We’re making a lot of different sounds and we’re also presenting lots of different personalities because we are human beings, and feelings change every day, even every hour.

“The way we see it is this: we are making music for ourselves, from our heart, with the hope that it will resonate with people,” Cal says. “We’re making a lot of different sounds and we’re also presenting lots of different personalities because we are human beings, and feelings change every day, even every hour.”

Cal and Bren measure their come-up not on play counts or engagement numbers, but rather on the quality of their productions and feedback from fans. Three years since Brevin Kim’s inception, the two still make time to videochat with old fans and respond to messages, even if it’s weeks later. Being the ‘cool guys’ and ignoring your audience isn’t how they want to move, Cal says. Appreciating the people who love your art goes hand in hand with actually creating it.

They fluctuate their Instagram posts between messy, spur of the moment ideas and precise, tailored micro-experiences to further engage with their followers. Much like in their songwriting, there isn’t a solidified formula. Masked selfies and album art can be found right beside stuttering music videos and heartfelt pieces of writing. “Visuals are always running through our minds… We start seeing things and then we attempt to bring those things to life,” Cal says. “Listeners like being able to put a face and a personality to the voice.” The result is a scroll-through that feels nothing like an advertisement, but rather a seamless extension of the music.

More than just a multimedia performance space, Brevin Kim’s page is somewhere they can celebrate their true selves and experience sanctuary alongside their fans. By creating an antidote to the in-your-face self promotion seen on many other artists’ pages, they’ve developed a community with fierce loyalty that receives far more than the average fan: connection, meaning and companionship in addition to the music. Whatever they might lose by straying from the social media commandments is made up for by the remarkable commitment their listeners offer. “Knowing our music has the ability to make people feel that much. It’s still crazy,” Cal says.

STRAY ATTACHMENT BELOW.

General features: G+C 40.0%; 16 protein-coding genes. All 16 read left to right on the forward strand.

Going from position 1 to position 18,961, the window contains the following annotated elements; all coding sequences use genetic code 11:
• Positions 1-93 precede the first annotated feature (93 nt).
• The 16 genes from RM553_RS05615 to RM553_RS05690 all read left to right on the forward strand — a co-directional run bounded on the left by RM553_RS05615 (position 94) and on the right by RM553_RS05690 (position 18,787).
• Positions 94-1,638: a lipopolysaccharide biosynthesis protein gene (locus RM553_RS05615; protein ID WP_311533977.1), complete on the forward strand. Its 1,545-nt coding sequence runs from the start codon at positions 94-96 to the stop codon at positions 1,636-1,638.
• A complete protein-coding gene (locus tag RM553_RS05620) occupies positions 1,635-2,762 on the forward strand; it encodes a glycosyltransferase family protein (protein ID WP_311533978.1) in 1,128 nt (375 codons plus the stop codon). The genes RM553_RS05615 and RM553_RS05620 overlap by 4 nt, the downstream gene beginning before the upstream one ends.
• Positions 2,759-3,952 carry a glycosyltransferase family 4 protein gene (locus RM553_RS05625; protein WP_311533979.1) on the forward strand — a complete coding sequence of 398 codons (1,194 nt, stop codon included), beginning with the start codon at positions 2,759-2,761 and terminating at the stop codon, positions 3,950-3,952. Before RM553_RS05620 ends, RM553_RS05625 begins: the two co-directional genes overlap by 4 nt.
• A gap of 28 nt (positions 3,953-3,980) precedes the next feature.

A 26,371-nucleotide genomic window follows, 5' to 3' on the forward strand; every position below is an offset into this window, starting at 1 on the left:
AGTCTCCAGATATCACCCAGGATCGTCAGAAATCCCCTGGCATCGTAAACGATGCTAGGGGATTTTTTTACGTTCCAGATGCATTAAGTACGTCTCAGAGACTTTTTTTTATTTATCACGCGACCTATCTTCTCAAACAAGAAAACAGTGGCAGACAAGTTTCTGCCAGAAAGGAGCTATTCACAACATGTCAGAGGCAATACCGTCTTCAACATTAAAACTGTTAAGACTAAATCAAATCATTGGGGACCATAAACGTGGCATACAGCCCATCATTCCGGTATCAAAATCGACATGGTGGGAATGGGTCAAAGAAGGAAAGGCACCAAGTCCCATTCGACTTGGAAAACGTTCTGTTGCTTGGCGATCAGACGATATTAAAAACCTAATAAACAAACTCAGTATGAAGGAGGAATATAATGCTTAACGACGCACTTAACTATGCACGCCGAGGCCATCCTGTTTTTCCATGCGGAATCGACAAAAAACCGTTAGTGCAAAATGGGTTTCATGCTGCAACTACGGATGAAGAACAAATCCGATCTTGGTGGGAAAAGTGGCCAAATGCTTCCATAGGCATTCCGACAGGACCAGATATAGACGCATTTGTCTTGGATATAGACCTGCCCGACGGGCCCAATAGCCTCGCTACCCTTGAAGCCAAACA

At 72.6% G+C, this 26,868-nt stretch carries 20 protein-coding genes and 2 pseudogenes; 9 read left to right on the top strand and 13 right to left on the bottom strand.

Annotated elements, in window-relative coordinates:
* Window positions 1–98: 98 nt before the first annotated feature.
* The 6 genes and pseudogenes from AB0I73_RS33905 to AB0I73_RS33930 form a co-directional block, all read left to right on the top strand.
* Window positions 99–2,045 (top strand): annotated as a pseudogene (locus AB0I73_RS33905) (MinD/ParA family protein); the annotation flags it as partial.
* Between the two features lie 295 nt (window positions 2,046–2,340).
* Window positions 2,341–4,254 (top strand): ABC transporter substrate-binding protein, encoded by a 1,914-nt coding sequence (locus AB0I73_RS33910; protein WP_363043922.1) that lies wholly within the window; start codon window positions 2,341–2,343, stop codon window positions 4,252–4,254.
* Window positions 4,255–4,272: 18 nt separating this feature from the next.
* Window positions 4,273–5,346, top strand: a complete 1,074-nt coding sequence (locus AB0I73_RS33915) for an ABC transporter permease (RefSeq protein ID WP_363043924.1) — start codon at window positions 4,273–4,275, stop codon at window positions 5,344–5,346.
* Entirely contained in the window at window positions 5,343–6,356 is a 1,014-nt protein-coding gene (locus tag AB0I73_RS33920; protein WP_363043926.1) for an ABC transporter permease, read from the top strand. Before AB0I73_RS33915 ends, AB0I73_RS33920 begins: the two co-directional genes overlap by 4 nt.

If Brevin Kim is defined by the unshielded nature of their real personalities on social media, then Emotional Oranges are the polar opposite. The shady R&B-fusion duo has rocketed to relative fame since the release of their third song “Hold You Back” in December of 2018, and they now sport a handful of singles, a full-length album and nearly 900,000 monthly listeners on Spotify. But what separates them from the pack—aside from their unique strain of breathy, twinkling funk and soul arrangements—is the secrecy surrounding their identities. 

Since the creation of the project four years ago, neither of the two members have revealed themselves to the public. Any picture of A and V, the male and female member respectively, that would otherwise expose their faces is covered with a conveniently placed sticker, a big piece of eyewear, silhouetted backlighting, or a stand-in model in their place. Their Instagram is reminiscent of Disclosure’s, the British duo famous for plastering white stencils over their faces, but with a bit more variety.